Sweet and Savory Selections in St. Louis — On the Road with the Great Food Truck Race
This past week on The Great Food Truck Race, the rookies rolled into St. Louis, where they'd soon learn a lesson or two about food truck ownership. In a Speed Bump challenge Tyler had them earn their seed money by selling the city's specialty, toasted ravioli. After that, the trucks got back to selling their normal menus, but before they knew it, Tyler visited the trucks to test their food. Finding their quality lacking, he instituted a Truck Stop cooking challenge, whose winner would double their till. At the end of the two days a frontrunner was sent home, learning that it doesn't pay to mess with quality.
Whether you're looking for the local specialty or just want a sweet fix, St. Louis has a little bit of everything, including comfort food, international specialties, made-from-scratch doughnuts and more.
When Miss Robbie Montgomery, an ex-backup singer for Ike and Tina Turner, hung up her microphone, she decided to pick up a spoon and start cooking the soul food recipes she learned from her mother as a girl. Noteworthy dishes include her mac 'n' cheese, mashed potatoes, and rice and gravy.
At this slow-food dive, the food is scratch-made with a farm-to-table attitude. The porchetta "Louie" with bitter greens, pepperoncini and cheese on a toasted baguette is a must-try, as is the pretzel with rarebit sauce.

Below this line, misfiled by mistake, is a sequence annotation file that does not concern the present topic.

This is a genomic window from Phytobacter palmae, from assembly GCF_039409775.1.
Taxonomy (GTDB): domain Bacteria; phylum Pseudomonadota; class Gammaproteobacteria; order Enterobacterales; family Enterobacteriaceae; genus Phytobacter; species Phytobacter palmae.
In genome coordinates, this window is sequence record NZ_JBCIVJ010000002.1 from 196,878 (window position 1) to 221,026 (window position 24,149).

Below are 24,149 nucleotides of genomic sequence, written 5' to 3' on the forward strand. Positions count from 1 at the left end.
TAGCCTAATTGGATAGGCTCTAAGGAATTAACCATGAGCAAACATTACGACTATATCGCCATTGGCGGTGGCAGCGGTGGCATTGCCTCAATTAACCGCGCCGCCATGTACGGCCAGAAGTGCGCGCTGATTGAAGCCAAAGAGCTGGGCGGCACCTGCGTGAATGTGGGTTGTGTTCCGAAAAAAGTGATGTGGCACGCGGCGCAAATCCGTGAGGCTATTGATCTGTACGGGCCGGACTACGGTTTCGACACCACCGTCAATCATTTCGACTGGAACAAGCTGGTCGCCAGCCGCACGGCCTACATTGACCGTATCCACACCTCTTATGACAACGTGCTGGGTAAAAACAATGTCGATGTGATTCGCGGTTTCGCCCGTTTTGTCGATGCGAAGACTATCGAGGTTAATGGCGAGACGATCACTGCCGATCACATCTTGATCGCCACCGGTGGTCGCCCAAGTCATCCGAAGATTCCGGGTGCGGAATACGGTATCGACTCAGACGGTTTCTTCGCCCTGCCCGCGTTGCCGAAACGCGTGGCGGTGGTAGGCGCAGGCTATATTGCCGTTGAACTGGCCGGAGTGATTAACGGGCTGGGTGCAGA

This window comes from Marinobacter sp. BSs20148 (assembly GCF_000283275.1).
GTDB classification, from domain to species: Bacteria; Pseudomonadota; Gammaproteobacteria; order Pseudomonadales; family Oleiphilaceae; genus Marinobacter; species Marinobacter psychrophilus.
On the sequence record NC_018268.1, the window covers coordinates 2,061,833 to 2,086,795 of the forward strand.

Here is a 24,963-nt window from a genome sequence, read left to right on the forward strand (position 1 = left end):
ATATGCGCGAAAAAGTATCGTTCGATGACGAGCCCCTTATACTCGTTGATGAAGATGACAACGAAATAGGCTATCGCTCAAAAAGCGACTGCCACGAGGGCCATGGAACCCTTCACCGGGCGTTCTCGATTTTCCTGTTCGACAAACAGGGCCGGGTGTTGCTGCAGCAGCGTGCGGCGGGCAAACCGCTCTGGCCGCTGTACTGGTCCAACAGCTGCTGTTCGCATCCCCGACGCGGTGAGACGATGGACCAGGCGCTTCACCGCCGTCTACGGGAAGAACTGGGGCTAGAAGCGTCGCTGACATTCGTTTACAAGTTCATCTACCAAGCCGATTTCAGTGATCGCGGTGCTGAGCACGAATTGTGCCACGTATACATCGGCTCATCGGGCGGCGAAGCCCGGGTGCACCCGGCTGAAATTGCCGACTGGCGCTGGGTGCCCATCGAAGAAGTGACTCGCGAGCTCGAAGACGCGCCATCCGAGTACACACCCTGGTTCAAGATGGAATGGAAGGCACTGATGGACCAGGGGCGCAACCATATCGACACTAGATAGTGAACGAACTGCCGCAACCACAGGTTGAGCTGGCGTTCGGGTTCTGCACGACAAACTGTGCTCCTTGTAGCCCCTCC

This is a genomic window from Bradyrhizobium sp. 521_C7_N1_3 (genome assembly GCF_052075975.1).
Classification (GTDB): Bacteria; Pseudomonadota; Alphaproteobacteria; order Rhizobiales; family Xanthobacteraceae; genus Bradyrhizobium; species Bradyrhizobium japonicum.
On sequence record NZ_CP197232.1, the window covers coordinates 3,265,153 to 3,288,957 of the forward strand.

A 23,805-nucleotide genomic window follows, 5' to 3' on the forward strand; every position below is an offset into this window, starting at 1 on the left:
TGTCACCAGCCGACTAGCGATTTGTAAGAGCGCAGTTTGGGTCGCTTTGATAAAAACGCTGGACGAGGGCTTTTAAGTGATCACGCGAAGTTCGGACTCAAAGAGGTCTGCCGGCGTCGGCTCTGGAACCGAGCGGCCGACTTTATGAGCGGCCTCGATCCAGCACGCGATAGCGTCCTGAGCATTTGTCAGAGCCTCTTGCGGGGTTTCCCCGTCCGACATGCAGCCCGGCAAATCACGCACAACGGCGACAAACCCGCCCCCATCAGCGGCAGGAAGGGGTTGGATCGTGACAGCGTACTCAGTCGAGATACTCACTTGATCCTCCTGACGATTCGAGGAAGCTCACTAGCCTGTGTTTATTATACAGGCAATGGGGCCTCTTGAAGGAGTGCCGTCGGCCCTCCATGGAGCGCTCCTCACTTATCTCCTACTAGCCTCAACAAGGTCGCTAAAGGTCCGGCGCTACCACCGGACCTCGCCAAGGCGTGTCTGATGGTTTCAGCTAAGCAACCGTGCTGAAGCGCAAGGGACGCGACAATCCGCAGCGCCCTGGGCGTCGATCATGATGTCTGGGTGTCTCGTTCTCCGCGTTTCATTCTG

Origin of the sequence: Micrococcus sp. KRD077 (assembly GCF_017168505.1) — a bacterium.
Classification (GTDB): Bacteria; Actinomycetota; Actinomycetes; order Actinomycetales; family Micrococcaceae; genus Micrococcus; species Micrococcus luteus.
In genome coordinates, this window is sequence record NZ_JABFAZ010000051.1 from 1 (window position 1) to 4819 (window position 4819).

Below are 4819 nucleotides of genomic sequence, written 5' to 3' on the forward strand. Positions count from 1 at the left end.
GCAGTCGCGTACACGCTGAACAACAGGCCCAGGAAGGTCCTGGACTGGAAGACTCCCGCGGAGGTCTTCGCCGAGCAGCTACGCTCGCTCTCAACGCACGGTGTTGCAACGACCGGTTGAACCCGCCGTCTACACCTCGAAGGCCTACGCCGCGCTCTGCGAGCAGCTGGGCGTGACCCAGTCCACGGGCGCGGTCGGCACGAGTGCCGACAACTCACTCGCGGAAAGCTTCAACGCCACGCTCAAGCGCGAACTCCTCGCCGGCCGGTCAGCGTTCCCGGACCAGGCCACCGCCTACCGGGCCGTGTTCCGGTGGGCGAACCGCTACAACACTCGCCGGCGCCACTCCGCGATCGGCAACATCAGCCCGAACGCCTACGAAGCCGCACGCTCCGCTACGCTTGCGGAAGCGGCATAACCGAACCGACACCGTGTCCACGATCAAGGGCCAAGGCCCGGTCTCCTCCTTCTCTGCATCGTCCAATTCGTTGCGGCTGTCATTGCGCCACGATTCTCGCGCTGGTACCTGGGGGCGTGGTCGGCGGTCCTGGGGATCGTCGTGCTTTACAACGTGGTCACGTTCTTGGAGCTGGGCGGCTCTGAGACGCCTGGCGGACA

The two brothers who run this dive are both Greek and Italian, so naturally they're serving Greek and Italian comfort food with a St. Louis spin. The toasted ravioli served with homemade marinara dipping sauce and topped with Romano cheese are a local favorite.
This grocery store-turned-restaurant was founded on "barbecue, folk and soul." Watch out, because the cheese fries piled high with smoked pork butt and rib meat are extra messy to eat. Topped with cherry juniper jam, the smoked duck is a sweet and savory revelation with crispy skin.
Chef Brian Hardesty and co-owner Joel Crespo are crankin' out Filipino street food. On a hot summer day, customers can order the blue crab ceviche or pancit made with fresh noodles. To finish off your meal, order the One-Inch Punch with black currant juice, orange juice, coconut milk and mint.
Iron Barley may be a tavern, but there's spectacular food within. Iron Barley calls its cuisine "traditional yet unusual," as the menu features Zarzuela, a Spanish seafood stew, next to a Ballistic Elvis sandwich made of peanut butter, banana, American cheese and strawberry preserves.
The process of eating Mama Toscano's handmade toasted ravioli (pictured above) can take less than five minutes. But the process of making them takes at least three days. They're a St. Louis regional specialty worth stopping for.
St. Louis locals love the Donut Drive-In, which won the vote for best doughnuts on Route 66. The same family recipes from the early 1950s are still being used for the popular chocolate Long John and cinnamon rolls.
World's Fair Donuts is a lesson in old-school doughnuttery. They make each doughnut by hand in their small, cash-only venue. Make sure to order a buttermilk cake doughnut or the equally scrumptious blueberry doughnut paired with coffee.
At Ted Drewes Frozen Custard, customers can cool off by making their own concrete dessert treat.
Find more recommended restaurants around the nation with Food Network On the Road .